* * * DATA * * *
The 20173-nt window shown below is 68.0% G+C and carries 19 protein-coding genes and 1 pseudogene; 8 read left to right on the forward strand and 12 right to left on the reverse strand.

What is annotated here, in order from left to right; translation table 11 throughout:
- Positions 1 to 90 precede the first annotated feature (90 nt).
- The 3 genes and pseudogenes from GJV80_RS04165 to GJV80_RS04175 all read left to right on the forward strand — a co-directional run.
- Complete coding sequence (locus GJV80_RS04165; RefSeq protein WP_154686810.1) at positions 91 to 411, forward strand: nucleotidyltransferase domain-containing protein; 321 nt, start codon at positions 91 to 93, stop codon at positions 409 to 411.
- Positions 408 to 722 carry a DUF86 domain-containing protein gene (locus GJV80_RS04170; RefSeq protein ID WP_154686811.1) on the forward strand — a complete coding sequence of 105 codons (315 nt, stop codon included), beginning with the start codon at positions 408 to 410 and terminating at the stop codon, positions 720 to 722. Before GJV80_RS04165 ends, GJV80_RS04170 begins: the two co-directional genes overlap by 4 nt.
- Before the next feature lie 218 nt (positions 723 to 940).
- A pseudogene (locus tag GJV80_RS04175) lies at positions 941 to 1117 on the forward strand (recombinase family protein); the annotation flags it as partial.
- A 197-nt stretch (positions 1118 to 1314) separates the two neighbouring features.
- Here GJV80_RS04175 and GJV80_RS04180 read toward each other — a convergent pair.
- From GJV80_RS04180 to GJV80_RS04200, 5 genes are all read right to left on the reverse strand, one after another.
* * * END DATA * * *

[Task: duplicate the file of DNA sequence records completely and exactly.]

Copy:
The 20173-nt window shown below is 68.0% G+C and carries 19 protein-coding genes and 1 pseudogene; 8 read left to right on the forward strand and 12 right to left on the reverse strand.

What is annotated here, in order from left to right; translation table 11 throughout:
- Positions 1 to 90 precede the first annotated feature (90 nt).
- The 3 genes and pseudogenes from GJV80_RS04165 to GJV80_RS04175 all read left to right on the forward strand — a co-directional run.
- Complete coding sequence (locus GJV80_RS04165; RefSeq protein WP_154686810.1) at positions 91 to 411, forward strand: nucleotidyltransferase domain-containing protein; 321 nt, start codon at positions 91 to 93, stop codon at positions 409 to 411.
- Positions 408 to 722 carry a DUF86 domain-containing protein gene (locus GJV80_RS04170; RefSeq protein ID WP_154686811.1) on the forward strand — a complete coding sequence of 105 codons (315 nt, stop codon included), beginning with the start codon at positions 408 to 410 and terminating at the stop codon, positions 720 to 722. Before GJV80_RS04165 ends, GJV80_RS04170 begins: the two co-directional genes overlap by 4 nt.
- Before the next feature lie 218 nt (positions 723 to 940).
- A pseudogene (locus tag GJV80_RS04175) lies at positions 941 to 1117 on the forward strand (recombinase family protein); the annotation flags it as partial.
- A 197-nt stretch (positions 1118 to 1314) separates the two neighbouring features.
- Here GJV80_RS04175 and GJV80_RS04180 read toward each other — a convergent pair.
- From GJV80_RS04180 to GJV80_RS04200, 5 genes are all read right to left on the reverse strand, one after another.